Who knew my husband would cause me to quote, in part,

The Rime of the Ancient Mariner?

Walking in the kitchen for the third time that day, I sighed heavily, dramatically, the entire weight of the world dropping down upon my shoulders. The muttering started, “Is this the fourth or the twelfth time today that I’ve wiped the sink and counters?”

He’d done it again. Not for the first time, not for the fiftieth. In our going-on nine years of living in the same household together, truly, if I had a penny for every time I got soaking socks walking across the wooden-floored kitchen, I’d be, well, rolling in pennies.

My husband, Alex, had yet again strewn water everywhere.

Water in its proper place!

It’s bad enough that my enjoyment of walking barefoot through my home has long gone to the wayside because of the splatters and droplets he leaves trailing across the floor in his wake. But this mess covering the counter is too much.

My husband is a big guy. I am a small gal. He installed the sink and countertop long before I moved in. The sinks are deep, the counter space before it wide. Certainly I can reach the faucet easily enough. The issue is how wet do I risk getting from the puddles of water.

I’ve explained the physics to him about a hundred times—I am short. I hem pants, I move buttons in on blouses so the sleeves aren’t two inches too long. Yep, short person issues. The faucet is an exact arm’s length for me, with my stomach against the sink. You’d think an engineer would understand my words and tidy up after himself on a regular basis. Hmmm, it occurs to me that perhaps he does get what I’m saying and this is his way of messing with me.

Mini-breaks & dry floors.

Sometimes his travel-involved job gives me reprieves. Alone for one day or seven of them, I relax in the knowledge that at any time I can enter the kitchen and walk across the blonde floor with naked toes and nary a stray droplet of water is to be found. Heck, I could—and do—slide across the planks in my fuzzy socks without water causing an abrupt and often catastrophic halt.

The day he flies out, I clean the kitchen—spray the granite countertops, dust the crocks holding too many utensils, wipe the table, Windex the refrigerator, stove, and microwave. Then I polish that beautiful floor. For five days it’s mine, all mine! There are no crumbs falling out of the toaster when he pulls it from or puts in back in the cupboard. No coffee grounds spill from the grinder onto the floor, collecting there like, looking from afar like a mini ant colony.

Retirement? I’ll need a plan.

There were times when Alex worked from home, let alone when he debated retirement and was home for an entire year, that I thought I’d lose my mind constantly having to mop up the sink before doing anything in the kitchen. Health insurance? Nice income? Sure, those are perks, but this may be the happiest thing about him driving to an office for work: a dry floor.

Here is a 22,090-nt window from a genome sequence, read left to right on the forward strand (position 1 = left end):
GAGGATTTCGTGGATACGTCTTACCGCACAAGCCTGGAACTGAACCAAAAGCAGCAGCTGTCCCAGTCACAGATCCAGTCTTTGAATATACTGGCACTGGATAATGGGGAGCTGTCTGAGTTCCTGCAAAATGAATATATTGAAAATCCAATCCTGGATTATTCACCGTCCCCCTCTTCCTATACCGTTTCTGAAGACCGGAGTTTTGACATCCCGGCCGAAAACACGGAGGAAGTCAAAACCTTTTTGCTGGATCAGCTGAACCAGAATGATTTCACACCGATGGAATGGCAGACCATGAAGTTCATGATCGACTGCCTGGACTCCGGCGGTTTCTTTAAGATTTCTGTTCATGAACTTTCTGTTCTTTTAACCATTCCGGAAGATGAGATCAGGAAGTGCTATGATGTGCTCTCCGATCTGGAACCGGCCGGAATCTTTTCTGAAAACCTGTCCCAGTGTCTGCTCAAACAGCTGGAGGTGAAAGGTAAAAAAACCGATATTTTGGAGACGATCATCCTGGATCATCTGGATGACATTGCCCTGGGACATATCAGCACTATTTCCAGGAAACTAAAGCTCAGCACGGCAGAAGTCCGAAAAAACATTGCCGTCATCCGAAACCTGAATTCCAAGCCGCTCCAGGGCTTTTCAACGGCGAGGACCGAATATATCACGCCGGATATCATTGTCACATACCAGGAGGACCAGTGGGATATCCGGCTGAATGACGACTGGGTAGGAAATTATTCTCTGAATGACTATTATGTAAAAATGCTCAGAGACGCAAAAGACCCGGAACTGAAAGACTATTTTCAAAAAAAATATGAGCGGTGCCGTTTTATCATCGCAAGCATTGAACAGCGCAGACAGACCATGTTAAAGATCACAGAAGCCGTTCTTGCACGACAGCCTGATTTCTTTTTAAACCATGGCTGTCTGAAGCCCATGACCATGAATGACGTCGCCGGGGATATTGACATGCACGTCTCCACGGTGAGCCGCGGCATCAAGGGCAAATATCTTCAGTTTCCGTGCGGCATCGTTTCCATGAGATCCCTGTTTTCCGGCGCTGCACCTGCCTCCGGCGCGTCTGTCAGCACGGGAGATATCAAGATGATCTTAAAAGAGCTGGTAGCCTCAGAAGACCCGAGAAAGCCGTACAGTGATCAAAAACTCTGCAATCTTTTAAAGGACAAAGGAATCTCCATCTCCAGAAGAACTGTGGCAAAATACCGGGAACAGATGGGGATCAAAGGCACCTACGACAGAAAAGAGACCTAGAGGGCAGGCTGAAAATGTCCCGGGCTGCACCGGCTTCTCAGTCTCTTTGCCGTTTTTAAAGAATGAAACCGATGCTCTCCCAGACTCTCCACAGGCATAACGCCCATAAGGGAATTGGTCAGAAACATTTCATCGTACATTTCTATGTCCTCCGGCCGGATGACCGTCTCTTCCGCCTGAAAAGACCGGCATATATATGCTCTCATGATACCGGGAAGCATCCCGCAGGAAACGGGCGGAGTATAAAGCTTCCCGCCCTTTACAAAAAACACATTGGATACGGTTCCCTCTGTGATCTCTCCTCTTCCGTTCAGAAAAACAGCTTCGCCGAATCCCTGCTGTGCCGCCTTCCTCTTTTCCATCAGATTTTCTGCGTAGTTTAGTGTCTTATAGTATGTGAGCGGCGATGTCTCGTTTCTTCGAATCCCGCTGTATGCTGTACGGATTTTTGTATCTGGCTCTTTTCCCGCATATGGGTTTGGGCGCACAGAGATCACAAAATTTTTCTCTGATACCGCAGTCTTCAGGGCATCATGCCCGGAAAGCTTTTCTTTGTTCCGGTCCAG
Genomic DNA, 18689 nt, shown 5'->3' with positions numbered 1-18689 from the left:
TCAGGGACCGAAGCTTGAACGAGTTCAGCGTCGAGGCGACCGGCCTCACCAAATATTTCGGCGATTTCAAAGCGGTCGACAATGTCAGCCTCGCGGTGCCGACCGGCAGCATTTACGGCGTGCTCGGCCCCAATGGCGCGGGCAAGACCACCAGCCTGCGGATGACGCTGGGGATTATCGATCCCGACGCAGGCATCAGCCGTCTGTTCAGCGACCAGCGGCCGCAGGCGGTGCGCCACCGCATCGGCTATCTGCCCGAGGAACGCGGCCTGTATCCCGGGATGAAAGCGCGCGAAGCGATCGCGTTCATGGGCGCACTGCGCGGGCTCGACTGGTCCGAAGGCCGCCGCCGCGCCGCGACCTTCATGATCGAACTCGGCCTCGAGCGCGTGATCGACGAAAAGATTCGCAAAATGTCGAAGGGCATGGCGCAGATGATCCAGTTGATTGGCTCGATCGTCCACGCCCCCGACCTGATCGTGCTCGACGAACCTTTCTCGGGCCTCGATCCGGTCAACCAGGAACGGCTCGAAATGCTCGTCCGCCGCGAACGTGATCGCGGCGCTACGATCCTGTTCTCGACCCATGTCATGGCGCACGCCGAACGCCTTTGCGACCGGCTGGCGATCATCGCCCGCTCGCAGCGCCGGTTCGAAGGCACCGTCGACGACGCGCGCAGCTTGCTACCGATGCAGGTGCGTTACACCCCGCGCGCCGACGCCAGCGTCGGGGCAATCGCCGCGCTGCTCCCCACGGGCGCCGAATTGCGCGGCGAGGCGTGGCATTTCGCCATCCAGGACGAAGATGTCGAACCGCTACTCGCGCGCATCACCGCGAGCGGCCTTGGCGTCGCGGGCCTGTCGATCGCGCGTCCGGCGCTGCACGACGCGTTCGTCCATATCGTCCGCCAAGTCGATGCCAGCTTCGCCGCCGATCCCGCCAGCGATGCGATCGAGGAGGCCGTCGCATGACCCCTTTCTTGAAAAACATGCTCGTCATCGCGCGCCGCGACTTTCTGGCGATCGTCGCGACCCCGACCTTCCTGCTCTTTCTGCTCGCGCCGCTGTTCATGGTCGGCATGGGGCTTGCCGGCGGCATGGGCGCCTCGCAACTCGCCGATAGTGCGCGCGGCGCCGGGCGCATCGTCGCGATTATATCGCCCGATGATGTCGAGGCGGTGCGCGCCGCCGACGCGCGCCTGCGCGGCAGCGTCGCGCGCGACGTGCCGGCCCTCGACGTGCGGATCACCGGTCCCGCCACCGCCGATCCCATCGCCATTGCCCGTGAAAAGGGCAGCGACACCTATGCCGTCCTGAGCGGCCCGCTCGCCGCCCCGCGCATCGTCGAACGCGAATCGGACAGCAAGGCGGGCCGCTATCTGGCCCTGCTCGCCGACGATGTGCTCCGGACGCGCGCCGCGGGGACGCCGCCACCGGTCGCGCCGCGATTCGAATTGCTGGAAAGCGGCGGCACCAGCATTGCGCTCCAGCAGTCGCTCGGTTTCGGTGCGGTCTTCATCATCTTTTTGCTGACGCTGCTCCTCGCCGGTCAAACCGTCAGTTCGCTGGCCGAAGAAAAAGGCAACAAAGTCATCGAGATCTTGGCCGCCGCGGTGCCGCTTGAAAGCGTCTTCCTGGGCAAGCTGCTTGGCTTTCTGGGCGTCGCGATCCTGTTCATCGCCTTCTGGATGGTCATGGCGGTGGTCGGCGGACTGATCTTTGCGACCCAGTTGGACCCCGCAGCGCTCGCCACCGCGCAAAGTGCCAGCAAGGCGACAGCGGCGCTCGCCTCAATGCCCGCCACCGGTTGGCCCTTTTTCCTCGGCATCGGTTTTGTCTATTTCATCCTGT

Because of his water explosions, we have explicit use-of-bathroom-rules when we travel. Aware of how he is at home, I ensure anything I don’t want getting wet is moved far out of his way—most often in the other room. When he’s done showering and shaving, the sink area looks like a submarine just surfaced spewing shoots of water everywhere. He uses his towel to tidy the space. Most of the time. I think it’s weird how he can manage clean up in a hotel, but not in our home.

The usual course of travel-action each morning in a hotel is that I shower first so that my towel then becomes his bathmat, soaking up most of what splashes out of the shower, somehow, by his irregular bathing and from the sink when he’s shaving. It’s particularly difficult in European bathrooms, notoriously smaller than those in the USA and often with some kind of half-shower door—obviously these designers have never met my husband.

Once upon a time (to fully quote most of my favorite childhood stories), we were at Marriott’s Ko Olina Beach Club resort on Oahu and my delight was clearly evident when I entered the huge bathroom—tub, shower, separate toilet closet, and … lo my eyes beheld sinks on opposite sides of the room. One for him, one for me. Pure hotel ecstasy.

I rapidly learned at home to use the hallway bathroom as my own and let him explode the master bathroom to his heart’s content. I rarely enter that space—usually only to drop clothes down the laundry chute. A laundry chute! How fun is it to have one of these? It’s a darned shame the house doesn’t also have a dumb waiter so I’m not carrying baskets of dried clothing up the split-level stairs. How many times have I tripped up those carpeted-against-my-will buggers?

But wait, that has nothing to do with water.

In the summer, when we have a run of hot, dry days and our flower gardens are wilted and forlornly needing a drink, I leave the watering to him. Ah, such happiness you have never seen! Water, water everywhere, not a dry plant to be seen! 

He unravels the hose and stands for long minutes spraying this part of the hillside, that part of the planters, over here to get the lavender plants. He experiences pure joy with water going everywhere—everywhere it’s allowed to be.

Back in the kitchen, I’ve watched him orchestrate his fluid disaster time and time again. He washes off one small cucumber, shakes droplets from it, trails the remaining water across that darned hunk of granite in front of the sink, over to the towel hanging off the range, sort of dries his hand, and continues on to leave the kitchen with those missed droplets of water falling down before him … plop, plop, plop.

My joy in always going barefoot inside is long-gone except for when he’s long-gone on one of those trips. Hey—I think he has one coming up.

Being married takes a lot of patience and practice … and learning to laugh at the things that make each other crazy.


Read more about relationships in, Grand Gestures & Happily Married People